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Gerald Klein
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Forty year career in finance and executive management beginning on Coopers & Lybrand audit staff (CPA) culminating with twenty-six years as CEO of publicly-held companies. Prior to that and after leaving C&L served in CFO and COO capacities, all in publicly-held companies. Was an EDGAR... More
  • Kandi Technologies Group - What Are "They" Hiding? 2 comments
    Aug 20, 2014 12:51 PM | about stocks: KNDI

    Todd Krajniak is one of the fine people I have met here on Seeking Alpha. Todd is the founder of Krajniak Capital Management, LLC. On June 14, 2014 Todd published the following newsletter and with his permission I have posted it as an Instablog.

    I recommend KNDI followers read this. As a KNDI follower you will be familiar with many of the events detailed by Todd. Like myself, what I think you will find most interesting is the insight and conclusion that Todd offers.

    Kandi Technologies Group (NASDAQ:KNDI) - What Are "They" Hiding?

    6.15.2014
    By Todd Krajniak

    Why we were in the KNDI position originally

    China needed a smog reducing solution for its new found love of the automobile.

    Kandi's Quick Battery Exchange offered to bring a sensible solution to the shortcomings of EV.

    I saw the two seat EV being sold without the battery similar to the original cell phone or toner fed printers; a disposable product which quickly and cheaply established dependence on a new technology. Instead of it being cell phone minutes or toner replacements, it was the battery exchange.

    Why we are in KNDI now

    China still has smog and the politics pushing the shift to EV are hardening like cement.

    Depending on the region in China, KNDI's cars can cost less than the announced subsidies.

    KNDI's Quick Battery Exchange patents have Kandi well positioned to own the patents of the industry standard EV "fuel pump".

    We discovered KNDI for our investors over two years ago in the $3 price range, big name institutions are just now discovering KNDI.

    What I got wrong in my initial analysis of KNDI

    I did not understand the Chinese culture.

    In the west, anyone with $1 is king of the minute. The world stops for that person until they pay for their hamburger. China is a patriarchal top down culture where giving people or entities ranking higher in the protocol pyramid their respect and ability to maintain 'Face' is more important than results.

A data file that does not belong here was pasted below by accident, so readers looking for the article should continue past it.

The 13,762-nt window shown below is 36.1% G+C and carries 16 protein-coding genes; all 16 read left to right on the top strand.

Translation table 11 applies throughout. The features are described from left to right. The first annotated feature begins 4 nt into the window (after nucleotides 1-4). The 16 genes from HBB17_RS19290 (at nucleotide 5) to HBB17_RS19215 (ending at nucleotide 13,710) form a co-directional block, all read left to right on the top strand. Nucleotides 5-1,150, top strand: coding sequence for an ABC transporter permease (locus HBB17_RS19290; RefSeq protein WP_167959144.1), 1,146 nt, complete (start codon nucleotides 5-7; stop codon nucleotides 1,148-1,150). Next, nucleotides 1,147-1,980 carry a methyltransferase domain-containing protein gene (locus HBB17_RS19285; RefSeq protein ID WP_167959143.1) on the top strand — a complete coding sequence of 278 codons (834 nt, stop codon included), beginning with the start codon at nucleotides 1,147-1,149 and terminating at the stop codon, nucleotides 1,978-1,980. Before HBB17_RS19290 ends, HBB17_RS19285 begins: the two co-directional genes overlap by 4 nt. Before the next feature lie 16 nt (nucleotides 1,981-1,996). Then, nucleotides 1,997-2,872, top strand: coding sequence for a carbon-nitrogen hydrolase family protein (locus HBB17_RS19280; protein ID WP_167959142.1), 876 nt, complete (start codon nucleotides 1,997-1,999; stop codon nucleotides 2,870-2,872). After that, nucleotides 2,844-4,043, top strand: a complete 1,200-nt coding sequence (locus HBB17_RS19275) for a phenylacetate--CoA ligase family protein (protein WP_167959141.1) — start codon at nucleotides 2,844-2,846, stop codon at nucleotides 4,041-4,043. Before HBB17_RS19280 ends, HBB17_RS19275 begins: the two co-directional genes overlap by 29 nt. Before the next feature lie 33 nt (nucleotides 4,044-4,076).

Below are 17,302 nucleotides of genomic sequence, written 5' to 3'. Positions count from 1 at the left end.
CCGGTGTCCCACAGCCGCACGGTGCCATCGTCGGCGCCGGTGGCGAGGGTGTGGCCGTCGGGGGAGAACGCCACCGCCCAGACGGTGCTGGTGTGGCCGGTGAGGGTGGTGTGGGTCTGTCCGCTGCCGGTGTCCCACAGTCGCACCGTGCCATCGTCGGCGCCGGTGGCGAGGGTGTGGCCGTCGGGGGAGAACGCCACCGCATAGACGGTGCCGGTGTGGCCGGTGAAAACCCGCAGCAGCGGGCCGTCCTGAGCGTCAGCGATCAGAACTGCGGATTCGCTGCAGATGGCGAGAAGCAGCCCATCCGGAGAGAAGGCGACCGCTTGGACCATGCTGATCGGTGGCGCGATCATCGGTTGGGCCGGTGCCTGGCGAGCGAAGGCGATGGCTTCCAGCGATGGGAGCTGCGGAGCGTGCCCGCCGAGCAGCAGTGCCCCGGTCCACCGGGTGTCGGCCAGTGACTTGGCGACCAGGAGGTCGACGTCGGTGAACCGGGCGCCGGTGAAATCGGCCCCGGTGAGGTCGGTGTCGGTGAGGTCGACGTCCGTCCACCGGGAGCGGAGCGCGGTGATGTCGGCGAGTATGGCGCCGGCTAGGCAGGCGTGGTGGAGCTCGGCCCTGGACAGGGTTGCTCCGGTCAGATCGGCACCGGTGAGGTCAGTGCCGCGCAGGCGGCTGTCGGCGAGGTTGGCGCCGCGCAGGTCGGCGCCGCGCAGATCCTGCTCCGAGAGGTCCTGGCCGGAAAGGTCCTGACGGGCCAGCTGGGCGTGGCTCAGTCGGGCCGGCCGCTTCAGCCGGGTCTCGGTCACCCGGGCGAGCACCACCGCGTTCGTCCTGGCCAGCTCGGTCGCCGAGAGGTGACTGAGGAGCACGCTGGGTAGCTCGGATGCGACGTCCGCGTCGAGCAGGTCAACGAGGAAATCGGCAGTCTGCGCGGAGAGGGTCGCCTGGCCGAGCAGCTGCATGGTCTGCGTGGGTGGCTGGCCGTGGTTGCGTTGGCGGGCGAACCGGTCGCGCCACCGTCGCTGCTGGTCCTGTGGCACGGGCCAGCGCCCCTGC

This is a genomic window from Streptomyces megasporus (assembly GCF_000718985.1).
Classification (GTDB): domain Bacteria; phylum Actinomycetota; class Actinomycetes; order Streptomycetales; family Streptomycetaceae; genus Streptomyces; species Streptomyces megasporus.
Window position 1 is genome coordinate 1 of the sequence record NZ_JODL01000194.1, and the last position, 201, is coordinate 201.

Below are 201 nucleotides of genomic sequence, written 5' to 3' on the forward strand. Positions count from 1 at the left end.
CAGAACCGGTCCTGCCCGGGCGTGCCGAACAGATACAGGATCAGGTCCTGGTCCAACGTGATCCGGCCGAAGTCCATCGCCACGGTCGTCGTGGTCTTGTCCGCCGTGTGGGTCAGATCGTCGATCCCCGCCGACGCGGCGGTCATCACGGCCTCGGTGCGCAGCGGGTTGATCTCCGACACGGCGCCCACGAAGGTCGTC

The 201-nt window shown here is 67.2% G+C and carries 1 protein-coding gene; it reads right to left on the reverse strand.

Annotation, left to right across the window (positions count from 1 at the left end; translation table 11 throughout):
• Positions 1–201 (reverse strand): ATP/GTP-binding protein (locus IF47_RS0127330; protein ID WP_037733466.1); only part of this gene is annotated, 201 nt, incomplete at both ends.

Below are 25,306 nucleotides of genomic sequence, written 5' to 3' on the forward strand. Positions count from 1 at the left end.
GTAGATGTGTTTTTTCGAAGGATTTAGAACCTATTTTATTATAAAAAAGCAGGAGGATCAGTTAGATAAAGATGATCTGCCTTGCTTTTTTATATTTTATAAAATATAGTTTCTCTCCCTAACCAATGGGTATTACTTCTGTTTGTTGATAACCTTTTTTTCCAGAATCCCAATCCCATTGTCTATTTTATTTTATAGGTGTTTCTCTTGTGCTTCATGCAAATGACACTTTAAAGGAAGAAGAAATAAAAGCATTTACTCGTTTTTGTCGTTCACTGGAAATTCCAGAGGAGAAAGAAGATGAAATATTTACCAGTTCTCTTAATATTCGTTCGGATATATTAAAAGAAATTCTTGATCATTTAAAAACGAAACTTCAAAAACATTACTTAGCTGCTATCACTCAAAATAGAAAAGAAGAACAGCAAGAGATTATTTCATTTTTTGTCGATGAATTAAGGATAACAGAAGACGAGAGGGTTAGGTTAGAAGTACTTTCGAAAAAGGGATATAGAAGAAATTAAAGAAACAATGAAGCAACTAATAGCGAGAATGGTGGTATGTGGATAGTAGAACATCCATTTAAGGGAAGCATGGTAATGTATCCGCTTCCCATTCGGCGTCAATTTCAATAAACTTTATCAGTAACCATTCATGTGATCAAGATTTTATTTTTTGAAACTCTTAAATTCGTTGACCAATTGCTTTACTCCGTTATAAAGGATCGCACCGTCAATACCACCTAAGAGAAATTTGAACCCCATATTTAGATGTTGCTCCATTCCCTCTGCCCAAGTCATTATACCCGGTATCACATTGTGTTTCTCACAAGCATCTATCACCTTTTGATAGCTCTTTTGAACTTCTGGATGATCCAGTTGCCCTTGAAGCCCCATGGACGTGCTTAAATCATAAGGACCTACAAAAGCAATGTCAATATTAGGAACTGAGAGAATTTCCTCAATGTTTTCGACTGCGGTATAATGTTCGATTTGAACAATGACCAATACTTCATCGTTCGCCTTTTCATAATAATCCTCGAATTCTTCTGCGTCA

China's patriarchal culture has slowed down the EV implementation significantly. Once the obvious was obvious which was Kandi had developed and tested a viable EV solution in Jinhua, before it could be rolled out, it had to be adopted and negotiated at every subsequent level up to Beijing. Then EV programs had to be announced as being implemented all the way back down from Beijing through Hangzhou and Jinhua. This process seemed to have to be repeated with subsidy adoption, approval, and now implementation.

    What about the KNDI epic short seller drama?

    KNDI has endured one of the most public and drama filled short battles I will see in my life time. Most of the hit pieces are available at Seeking Alpha, along with many bullish articles. Reading through the comment sections following the articles one can get a feel for all of the drama.

    To get a grip on the story line of how a 300,000 share short position turned into a 6,400,000 share short position and what it means going forward it's best to look though the chart by periods of history and offer a little commentary to illustrate the evolution.

    On September 21, 2012, Arthur Porcari sourced a PRC policy paper which stated that the Chinese government would act to support a few EV initiatives, one being the KNDI EV program, a couple months after the city of Hangzhou's letter of intent to support Kandi's 20,000 EV leasing program.

    As you can see by the following chart, three days later Geo investing published their first major hit piece against KNDI, complete with tales of innuendo and photos of Chairman Hu Xiaoming's house as provided by their in investigator on the ground in China. This crashed the stock to $3.08 before recovering much of the losses by the end of the session.

    (click to enlarge)

    Through the remainder of 2012 and into 2013, there were a multitude of follow on negative articles from Geo and Sharesleuth.

    The real news out of China covered the announcement of a new factory in Huzhou, and the upcoming JV with Geely. It was a very promising news trail that was being assaulted by short sellers. During this period KNDI shares shorted increased to 700,000 shares.